Since the turn of the century, various political figures in the United States have attempted to commemorate a day that recognizes the significant contributions Native Americans have made to the establishment and growth of the United States. It wasn’t until 1990, when President George H. W. Bush approved a joint resolution designating November as National American Indian Heritage Month (which is also called American Indian and Alaska Native Heritage Month.)
Throughout history, Native Americans have had an insurmountable influence on our development as a country medically, politically, and culturally. National Native American Heritage Month is an important commemorative period that should be spent educating people about the various tribes that have existed in the United States, shine a light on the historic challenges Native Americans have faced, and showcase the ways in which we should bring awareness to the barriers Native Americans continually battle.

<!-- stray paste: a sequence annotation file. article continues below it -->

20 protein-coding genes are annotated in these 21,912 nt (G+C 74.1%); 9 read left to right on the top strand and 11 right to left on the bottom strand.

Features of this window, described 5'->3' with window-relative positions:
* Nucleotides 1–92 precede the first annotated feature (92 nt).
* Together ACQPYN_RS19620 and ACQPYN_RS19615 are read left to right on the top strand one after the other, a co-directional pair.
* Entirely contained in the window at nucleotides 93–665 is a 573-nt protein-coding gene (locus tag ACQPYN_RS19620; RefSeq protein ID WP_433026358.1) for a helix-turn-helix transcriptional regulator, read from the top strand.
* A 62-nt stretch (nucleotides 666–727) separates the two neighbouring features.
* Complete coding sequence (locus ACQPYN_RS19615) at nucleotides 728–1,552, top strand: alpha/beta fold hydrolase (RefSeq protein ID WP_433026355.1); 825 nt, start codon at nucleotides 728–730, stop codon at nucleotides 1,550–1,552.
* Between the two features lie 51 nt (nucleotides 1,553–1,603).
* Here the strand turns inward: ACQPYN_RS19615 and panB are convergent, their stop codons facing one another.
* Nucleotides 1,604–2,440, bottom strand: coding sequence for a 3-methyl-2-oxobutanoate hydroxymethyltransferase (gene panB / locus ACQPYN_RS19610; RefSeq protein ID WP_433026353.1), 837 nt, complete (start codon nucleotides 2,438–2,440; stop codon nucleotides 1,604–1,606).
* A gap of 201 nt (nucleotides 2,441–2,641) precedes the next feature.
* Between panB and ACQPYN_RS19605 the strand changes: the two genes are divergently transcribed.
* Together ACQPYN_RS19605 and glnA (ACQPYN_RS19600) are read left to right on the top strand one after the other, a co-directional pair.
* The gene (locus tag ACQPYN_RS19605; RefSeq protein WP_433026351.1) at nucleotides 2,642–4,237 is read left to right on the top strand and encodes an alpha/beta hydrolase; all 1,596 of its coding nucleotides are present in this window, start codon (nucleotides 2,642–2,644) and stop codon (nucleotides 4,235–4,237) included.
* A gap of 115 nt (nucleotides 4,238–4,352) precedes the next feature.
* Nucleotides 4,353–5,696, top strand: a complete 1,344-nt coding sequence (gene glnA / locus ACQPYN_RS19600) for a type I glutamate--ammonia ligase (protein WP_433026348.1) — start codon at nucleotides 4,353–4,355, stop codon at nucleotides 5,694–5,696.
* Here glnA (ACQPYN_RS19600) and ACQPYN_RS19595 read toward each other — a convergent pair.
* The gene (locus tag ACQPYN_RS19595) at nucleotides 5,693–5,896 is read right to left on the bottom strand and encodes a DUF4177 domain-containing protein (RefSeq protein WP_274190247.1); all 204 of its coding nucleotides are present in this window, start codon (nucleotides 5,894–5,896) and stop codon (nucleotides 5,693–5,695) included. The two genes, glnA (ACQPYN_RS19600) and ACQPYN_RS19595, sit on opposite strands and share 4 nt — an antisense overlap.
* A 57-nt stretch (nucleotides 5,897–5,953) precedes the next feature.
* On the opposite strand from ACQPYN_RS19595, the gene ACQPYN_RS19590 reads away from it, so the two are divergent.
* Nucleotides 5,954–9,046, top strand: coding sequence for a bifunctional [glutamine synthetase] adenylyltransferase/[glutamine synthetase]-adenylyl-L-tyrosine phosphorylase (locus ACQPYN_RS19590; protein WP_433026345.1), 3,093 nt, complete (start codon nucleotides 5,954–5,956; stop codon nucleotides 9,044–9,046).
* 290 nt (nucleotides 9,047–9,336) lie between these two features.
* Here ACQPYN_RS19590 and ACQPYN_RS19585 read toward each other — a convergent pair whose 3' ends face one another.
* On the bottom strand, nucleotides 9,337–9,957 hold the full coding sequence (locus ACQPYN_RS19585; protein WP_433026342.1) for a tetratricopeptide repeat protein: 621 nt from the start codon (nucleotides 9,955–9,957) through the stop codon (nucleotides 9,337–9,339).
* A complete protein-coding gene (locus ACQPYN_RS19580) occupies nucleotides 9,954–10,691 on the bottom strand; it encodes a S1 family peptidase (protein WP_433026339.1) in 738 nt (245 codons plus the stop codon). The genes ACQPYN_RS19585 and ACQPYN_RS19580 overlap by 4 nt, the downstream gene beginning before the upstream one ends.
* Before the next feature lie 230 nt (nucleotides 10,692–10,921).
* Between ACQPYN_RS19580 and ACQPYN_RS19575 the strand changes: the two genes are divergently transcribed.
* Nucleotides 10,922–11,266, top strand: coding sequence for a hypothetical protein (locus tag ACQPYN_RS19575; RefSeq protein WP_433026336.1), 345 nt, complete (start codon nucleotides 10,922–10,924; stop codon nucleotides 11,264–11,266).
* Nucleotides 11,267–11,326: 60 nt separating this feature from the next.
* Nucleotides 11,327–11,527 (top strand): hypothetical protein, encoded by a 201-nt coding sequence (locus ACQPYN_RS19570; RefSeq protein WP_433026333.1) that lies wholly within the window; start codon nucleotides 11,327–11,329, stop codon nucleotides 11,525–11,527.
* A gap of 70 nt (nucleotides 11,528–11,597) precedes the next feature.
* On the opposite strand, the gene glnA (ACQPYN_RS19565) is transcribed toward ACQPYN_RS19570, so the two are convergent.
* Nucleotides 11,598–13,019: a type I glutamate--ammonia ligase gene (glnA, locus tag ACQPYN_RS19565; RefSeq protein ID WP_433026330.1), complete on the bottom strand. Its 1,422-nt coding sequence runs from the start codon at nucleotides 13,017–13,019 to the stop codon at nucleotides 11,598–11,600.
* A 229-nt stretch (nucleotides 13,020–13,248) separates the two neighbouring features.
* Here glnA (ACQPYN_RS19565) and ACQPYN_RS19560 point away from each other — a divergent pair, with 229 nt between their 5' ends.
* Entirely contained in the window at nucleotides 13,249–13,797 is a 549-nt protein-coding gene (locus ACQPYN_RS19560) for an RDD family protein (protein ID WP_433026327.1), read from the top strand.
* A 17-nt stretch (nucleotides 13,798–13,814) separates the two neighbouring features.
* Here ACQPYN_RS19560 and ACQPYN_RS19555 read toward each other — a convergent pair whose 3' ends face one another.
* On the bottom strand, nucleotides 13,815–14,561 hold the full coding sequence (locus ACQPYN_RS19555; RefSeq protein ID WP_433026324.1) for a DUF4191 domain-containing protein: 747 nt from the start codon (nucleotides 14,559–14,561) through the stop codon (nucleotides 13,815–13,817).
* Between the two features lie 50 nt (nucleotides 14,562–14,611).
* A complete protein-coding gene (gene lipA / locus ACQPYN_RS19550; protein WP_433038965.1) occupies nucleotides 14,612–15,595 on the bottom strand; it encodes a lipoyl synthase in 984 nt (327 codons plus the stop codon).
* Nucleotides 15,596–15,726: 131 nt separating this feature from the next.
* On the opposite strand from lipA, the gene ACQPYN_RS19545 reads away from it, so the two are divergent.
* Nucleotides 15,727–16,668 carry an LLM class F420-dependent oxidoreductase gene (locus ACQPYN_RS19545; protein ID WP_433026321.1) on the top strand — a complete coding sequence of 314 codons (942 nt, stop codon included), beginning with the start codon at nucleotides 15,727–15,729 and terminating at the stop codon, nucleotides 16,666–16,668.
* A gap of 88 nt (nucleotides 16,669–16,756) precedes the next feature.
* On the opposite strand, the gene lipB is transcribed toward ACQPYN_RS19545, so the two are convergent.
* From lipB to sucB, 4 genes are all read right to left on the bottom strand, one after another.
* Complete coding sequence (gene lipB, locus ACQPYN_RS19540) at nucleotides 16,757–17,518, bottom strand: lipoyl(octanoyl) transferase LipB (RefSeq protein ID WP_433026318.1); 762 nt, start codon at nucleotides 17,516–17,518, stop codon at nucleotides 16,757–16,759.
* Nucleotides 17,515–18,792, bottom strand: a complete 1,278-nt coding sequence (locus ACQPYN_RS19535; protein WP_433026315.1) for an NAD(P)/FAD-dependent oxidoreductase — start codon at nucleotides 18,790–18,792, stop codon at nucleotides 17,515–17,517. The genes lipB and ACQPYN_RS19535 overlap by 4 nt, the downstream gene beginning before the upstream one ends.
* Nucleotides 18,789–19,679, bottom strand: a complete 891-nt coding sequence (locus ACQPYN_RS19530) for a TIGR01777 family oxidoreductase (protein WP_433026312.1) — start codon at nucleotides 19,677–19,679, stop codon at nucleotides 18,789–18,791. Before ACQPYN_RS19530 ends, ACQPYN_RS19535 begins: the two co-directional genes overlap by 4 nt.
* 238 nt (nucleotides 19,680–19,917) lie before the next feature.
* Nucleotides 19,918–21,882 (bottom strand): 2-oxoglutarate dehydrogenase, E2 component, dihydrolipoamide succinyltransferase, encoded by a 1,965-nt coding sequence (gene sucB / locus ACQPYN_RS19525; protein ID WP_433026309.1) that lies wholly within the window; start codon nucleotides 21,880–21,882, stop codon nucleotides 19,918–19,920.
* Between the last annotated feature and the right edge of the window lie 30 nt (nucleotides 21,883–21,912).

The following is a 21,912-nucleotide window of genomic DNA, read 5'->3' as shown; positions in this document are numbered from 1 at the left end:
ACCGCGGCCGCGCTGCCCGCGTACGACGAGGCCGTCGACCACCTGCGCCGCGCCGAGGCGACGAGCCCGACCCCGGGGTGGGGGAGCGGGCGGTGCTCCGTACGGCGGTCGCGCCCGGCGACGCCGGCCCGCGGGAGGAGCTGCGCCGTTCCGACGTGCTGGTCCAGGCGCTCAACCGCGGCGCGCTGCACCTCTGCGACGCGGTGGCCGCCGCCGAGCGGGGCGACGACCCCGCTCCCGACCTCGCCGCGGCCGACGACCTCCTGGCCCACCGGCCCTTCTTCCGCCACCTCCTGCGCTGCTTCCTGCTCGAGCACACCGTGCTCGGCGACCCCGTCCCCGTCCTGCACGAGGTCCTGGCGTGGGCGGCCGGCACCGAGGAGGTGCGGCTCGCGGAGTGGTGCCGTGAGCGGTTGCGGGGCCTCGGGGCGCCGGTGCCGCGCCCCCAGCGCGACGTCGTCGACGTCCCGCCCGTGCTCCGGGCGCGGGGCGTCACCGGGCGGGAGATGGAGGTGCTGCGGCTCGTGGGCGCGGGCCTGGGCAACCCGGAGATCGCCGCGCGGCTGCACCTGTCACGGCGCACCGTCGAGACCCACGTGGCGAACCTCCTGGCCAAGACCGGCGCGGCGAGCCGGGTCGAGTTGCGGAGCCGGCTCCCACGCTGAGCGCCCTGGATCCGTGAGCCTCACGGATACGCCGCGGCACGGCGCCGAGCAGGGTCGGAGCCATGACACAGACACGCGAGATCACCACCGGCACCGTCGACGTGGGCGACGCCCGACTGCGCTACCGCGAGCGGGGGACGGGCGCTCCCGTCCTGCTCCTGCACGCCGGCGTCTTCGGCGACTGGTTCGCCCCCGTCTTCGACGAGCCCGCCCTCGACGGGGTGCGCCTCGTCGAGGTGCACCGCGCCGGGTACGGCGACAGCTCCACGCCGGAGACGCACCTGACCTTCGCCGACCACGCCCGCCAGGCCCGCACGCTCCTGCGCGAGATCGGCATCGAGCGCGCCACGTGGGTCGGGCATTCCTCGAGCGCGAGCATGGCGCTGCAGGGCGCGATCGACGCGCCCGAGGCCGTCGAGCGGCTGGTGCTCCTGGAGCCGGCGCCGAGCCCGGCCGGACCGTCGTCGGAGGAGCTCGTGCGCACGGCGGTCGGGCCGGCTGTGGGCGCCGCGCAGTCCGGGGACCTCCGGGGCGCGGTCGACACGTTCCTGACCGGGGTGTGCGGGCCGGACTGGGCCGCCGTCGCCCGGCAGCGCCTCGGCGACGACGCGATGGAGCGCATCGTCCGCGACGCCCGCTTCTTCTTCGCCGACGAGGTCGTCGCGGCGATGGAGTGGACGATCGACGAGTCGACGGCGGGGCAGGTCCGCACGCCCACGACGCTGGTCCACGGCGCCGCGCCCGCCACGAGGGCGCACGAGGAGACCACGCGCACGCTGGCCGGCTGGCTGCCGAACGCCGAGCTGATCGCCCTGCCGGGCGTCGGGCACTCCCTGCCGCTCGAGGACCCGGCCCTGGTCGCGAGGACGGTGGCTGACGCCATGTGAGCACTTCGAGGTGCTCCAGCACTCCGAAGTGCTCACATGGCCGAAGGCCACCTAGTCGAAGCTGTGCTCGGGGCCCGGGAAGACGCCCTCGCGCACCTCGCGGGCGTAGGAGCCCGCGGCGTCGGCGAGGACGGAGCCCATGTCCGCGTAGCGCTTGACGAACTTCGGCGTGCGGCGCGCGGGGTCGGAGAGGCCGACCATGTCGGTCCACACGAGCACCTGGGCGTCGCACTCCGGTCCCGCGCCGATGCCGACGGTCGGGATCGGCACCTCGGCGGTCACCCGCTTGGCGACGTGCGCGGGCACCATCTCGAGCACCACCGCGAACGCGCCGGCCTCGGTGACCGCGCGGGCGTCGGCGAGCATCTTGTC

If you are interested in learning more about Native American culture, you can visit the Brooklyn Museum or
the Museum of Natural History’s Native American exhibits, which portray the various Native American tribes, traditions and their interesting history. You can also visit for free the National Museum of the American
Indian on One Bowling Green in Manhattan.